Did someone say wet?

    8. Member xtremevdub's Avatar
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      03-25-2009 08:03 PM #8
      Quote, originally posted by Noobercorn »
      wet= lubed = tighter

      Dont belive this guy... he oviously has his equation wrong!!

      wet= lubed = looser... I promise you!


    9. Member twinrado's Avatar
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      03-26-2009 04:57 AM #9
      Now this is the old Tex am used to, $h!t thats out of content but it still makes you . Anyways most of you guys have been here quite a long time.

      Who had the sig that goes something like this "I could hear a pop when you took your ____ out of your mouth to type"

      Back to the topic:
      Ill have something more for you tomorrow trying to explain the differences but the link to download the chart should help a little.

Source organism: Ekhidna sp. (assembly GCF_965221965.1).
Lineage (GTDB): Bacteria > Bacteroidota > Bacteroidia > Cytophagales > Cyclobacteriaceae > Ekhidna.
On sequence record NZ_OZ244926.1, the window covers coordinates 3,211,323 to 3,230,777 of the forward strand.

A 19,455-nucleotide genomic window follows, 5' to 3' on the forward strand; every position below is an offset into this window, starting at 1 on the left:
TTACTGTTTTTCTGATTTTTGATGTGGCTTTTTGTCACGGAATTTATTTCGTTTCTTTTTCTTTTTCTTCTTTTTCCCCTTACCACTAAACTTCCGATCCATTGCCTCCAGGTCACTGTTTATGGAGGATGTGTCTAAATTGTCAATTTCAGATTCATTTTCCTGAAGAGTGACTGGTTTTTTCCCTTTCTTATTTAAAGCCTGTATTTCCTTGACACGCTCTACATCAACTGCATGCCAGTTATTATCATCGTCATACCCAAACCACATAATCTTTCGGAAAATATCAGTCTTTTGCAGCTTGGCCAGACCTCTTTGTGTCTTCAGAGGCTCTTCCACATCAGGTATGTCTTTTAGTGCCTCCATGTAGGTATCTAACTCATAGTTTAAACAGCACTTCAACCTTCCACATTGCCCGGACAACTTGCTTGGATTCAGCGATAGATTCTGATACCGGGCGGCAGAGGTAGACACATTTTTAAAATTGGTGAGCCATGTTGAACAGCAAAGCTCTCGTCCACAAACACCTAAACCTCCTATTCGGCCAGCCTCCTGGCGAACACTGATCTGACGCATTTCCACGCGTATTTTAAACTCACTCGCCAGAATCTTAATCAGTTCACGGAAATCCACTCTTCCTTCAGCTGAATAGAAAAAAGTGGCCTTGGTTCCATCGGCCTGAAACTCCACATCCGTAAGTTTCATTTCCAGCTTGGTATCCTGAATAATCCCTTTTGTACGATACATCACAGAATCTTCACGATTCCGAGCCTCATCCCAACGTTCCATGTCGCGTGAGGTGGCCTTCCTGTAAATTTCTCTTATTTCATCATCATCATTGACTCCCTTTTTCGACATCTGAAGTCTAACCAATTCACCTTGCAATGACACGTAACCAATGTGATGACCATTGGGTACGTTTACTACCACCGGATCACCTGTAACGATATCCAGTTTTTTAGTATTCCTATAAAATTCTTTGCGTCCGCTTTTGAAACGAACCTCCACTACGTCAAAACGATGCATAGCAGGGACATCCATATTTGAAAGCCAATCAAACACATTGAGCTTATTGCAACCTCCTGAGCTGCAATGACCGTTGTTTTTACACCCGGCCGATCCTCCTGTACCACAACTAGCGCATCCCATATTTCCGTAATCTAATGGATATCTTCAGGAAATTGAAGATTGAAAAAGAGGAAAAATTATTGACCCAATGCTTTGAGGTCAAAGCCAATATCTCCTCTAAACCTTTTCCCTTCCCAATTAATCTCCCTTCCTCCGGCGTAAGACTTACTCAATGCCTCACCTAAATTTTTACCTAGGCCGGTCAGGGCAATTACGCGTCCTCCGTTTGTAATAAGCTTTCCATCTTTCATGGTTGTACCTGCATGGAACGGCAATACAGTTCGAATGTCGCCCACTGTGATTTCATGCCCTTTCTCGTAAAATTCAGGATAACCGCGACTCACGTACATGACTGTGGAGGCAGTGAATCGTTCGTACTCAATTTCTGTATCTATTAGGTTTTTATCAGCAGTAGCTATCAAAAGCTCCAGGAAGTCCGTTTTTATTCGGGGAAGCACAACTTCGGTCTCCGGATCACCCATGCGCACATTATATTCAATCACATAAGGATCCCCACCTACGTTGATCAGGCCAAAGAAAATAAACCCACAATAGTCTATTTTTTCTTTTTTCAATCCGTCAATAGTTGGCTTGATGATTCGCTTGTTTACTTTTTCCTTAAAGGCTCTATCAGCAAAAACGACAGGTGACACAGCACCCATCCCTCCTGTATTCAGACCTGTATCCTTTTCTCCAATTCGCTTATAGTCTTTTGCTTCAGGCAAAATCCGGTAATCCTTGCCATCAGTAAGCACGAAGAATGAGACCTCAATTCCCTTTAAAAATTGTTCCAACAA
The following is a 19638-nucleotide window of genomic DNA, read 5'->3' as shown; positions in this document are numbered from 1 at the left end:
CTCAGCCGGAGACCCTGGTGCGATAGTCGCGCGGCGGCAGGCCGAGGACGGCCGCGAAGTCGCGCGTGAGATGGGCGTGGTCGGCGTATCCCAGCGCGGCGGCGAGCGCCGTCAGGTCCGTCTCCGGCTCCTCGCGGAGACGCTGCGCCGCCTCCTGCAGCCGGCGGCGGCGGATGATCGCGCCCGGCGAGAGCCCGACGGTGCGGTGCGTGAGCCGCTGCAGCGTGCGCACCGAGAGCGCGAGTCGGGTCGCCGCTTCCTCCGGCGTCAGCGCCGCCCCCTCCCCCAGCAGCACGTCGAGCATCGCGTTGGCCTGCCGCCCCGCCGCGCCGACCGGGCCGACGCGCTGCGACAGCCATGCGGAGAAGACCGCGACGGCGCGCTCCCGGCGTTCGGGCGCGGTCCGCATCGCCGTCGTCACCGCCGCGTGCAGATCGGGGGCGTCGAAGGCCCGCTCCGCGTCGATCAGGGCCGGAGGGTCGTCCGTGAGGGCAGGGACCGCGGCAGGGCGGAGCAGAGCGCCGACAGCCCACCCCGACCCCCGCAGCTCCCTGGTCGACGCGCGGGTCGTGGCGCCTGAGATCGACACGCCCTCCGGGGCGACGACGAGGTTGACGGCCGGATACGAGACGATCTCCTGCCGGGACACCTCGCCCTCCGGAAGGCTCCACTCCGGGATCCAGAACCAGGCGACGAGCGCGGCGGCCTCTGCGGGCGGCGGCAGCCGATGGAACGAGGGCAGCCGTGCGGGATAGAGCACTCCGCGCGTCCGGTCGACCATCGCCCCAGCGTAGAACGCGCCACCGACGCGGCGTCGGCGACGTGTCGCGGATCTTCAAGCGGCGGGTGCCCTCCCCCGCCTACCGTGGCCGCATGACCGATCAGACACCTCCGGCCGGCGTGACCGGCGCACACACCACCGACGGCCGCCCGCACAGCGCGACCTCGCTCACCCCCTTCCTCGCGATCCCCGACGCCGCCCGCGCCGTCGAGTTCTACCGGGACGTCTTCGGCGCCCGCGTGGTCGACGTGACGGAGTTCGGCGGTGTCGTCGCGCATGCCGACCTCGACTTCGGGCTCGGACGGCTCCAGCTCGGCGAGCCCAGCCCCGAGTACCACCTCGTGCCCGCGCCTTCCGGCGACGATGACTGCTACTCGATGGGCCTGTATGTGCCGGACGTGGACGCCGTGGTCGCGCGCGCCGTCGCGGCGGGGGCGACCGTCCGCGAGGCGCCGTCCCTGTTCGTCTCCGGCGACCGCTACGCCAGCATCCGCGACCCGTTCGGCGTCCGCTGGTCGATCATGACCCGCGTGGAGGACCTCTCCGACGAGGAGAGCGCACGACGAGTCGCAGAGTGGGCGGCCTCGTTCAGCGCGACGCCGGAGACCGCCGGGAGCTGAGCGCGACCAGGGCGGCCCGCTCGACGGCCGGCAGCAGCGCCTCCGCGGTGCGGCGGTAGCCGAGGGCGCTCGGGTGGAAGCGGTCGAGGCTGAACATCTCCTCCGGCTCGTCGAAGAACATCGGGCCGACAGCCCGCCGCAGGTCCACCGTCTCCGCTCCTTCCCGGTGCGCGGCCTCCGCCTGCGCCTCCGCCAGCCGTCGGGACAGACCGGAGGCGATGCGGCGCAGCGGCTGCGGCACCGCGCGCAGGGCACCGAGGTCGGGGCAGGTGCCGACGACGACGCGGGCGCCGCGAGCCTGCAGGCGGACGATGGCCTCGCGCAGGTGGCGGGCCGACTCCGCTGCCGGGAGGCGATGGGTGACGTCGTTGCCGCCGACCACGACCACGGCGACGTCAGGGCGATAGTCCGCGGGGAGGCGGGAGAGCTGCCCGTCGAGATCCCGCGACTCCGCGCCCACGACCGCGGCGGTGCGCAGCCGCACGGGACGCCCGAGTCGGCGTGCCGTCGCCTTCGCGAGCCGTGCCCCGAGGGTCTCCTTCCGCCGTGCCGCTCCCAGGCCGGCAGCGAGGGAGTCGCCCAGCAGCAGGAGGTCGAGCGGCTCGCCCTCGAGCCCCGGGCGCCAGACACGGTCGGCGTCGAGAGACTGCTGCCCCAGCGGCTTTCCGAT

(You best bet is to clean the fasteners then lube them with something that is compatible with your PHYSICAL ENVIRONMENT and then lube them with something that is consistent.)

      Here are some links to help you out but you might go mad looking over it
      http://www.albatros-ul.dk/?dow...g.pdf

      And this tool help so you dont have to do the calculations yourself but pricey.
      http://buy1.snapon.com/catalog...l=all





      Modified by twinrado at 5:08 AM 3-26-2009

      There's no such thing as too much of anything but to little results in the need for more.

    10. 03-26-2009 12:22 PM #10